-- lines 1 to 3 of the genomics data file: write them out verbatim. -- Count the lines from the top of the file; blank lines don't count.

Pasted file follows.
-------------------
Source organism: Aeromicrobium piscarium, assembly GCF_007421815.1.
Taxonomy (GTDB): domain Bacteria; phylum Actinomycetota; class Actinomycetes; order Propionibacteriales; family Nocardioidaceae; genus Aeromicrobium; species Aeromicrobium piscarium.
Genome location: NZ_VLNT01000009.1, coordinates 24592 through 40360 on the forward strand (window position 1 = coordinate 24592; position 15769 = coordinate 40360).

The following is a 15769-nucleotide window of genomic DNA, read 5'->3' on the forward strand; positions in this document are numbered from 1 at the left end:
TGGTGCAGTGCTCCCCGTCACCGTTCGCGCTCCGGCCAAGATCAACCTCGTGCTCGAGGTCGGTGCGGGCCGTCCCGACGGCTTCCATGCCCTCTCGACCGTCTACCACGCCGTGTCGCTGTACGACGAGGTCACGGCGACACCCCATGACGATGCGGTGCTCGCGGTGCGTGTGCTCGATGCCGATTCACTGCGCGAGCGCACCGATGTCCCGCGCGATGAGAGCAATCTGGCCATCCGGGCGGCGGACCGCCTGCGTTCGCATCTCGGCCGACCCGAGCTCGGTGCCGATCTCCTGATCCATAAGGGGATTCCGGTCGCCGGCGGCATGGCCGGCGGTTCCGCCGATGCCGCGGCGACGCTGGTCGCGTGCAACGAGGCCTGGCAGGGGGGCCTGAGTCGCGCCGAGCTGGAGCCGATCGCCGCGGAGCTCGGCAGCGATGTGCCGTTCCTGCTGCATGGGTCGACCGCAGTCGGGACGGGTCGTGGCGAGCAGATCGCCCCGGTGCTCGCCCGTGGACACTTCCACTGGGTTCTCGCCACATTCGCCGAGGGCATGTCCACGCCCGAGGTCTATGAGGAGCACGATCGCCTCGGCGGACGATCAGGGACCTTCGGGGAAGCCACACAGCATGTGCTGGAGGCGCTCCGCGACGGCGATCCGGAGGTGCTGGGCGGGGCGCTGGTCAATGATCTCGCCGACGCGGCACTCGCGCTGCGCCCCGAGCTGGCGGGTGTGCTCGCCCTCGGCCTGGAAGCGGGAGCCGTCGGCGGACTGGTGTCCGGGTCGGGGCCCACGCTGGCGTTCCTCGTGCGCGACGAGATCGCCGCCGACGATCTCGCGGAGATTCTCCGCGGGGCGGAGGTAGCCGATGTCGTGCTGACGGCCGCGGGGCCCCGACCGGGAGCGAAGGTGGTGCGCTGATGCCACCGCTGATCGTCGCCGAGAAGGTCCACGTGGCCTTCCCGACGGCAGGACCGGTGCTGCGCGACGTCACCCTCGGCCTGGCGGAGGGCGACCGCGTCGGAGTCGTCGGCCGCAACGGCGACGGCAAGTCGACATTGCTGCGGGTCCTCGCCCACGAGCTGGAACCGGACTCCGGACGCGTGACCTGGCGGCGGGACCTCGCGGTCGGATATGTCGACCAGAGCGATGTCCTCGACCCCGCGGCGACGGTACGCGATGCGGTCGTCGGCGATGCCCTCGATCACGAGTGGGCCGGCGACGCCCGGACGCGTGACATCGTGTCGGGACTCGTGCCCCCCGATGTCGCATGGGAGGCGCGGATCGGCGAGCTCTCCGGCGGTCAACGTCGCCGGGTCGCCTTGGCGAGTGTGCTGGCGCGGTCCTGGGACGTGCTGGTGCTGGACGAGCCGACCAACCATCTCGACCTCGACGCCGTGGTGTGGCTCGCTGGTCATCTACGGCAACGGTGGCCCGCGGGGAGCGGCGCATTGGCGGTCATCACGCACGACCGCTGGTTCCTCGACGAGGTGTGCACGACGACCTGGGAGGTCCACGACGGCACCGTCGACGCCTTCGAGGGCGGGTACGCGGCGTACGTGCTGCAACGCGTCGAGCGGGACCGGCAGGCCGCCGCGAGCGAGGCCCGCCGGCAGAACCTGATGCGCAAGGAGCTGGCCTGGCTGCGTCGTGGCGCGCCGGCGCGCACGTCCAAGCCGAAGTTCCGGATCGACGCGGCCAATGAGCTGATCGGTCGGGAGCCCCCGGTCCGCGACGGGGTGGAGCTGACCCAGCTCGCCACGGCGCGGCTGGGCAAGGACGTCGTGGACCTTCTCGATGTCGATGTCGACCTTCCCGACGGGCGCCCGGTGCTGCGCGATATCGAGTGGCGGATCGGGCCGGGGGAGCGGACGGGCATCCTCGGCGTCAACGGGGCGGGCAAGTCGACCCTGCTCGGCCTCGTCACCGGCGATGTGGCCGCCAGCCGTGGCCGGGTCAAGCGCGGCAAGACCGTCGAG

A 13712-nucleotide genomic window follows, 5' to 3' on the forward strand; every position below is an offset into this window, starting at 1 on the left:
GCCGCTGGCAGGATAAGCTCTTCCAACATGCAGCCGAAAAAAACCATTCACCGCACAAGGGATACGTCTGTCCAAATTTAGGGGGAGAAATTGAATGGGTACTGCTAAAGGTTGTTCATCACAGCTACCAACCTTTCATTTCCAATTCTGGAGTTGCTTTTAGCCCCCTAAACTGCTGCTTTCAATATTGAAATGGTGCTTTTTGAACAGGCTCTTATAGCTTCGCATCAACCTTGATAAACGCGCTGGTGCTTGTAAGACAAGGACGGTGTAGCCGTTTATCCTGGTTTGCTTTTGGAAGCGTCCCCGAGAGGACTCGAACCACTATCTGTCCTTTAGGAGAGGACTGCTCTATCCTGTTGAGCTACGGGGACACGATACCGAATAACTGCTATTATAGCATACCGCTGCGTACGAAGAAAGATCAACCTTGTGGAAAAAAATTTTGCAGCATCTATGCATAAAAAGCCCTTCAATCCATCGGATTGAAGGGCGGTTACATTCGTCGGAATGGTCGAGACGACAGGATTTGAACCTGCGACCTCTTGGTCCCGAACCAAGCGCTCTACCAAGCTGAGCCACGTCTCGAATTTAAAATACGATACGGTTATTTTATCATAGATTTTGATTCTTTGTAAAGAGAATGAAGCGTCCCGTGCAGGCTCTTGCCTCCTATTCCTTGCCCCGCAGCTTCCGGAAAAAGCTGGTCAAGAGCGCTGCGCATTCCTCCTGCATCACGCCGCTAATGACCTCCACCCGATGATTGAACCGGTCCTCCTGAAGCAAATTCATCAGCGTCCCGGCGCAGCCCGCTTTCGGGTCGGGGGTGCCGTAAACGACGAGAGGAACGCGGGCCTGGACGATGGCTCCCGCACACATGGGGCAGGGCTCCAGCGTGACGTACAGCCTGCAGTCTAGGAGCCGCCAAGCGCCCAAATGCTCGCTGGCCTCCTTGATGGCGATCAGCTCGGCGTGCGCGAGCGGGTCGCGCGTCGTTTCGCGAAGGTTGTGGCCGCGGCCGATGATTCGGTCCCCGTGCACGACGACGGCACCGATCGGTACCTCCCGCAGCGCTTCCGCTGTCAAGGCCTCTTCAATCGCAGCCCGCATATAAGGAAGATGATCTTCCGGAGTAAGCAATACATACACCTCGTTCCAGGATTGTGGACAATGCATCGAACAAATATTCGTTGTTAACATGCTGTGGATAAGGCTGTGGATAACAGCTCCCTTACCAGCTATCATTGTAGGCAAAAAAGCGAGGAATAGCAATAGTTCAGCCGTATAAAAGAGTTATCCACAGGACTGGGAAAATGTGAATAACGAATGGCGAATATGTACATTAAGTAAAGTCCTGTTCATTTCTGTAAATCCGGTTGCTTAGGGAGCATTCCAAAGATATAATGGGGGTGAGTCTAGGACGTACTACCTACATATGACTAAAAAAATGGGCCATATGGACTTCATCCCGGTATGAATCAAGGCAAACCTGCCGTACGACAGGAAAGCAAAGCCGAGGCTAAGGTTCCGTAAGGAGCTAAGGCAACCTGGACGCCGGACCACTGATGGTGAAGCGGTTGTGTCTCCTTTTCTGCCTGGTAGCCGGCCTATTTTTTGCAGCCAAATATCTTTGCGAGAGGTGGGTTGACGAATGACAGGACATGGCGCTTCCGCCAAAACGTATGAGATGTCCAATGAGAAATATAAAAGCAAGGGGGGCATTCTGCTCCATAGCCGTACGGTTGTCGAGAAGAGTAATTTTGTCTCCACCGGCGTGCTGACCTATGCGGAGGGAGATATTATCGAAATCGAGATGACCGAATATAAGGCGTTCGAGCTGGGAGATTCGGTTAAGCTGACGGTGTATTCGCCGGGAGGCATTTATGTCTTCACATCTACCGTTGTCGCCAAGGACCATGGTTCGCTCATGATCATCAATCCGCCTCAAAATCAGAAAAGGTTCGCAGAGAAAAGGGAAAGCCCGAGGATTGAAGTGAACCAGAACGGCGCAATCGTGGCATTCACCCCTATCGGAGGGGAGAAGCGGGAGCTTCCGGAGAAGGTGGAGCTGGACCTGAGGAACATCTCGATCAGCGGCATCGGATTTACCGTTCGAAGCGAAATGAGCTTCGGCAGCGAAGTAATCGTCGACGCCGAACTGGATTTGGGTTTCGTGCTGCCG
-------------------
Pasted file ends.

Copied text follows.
Source organism: Aeromicrobium piscarium, assembly GCF_007421815.1.
Taxonomy (GTDB): domain Bacteria; phylum Actinomycetota; class Actinomycetes; order Propionibacteriales; family Nocardioidaceae; genus Aeromicrobium; species Aeromicrobium piscarium.
Genome location: NZ_VLNT01000009.1, coordinates 24592 through 40360 on the forward strand (window position 1 = coordinate 24592; position 15769 = coordinate 40360).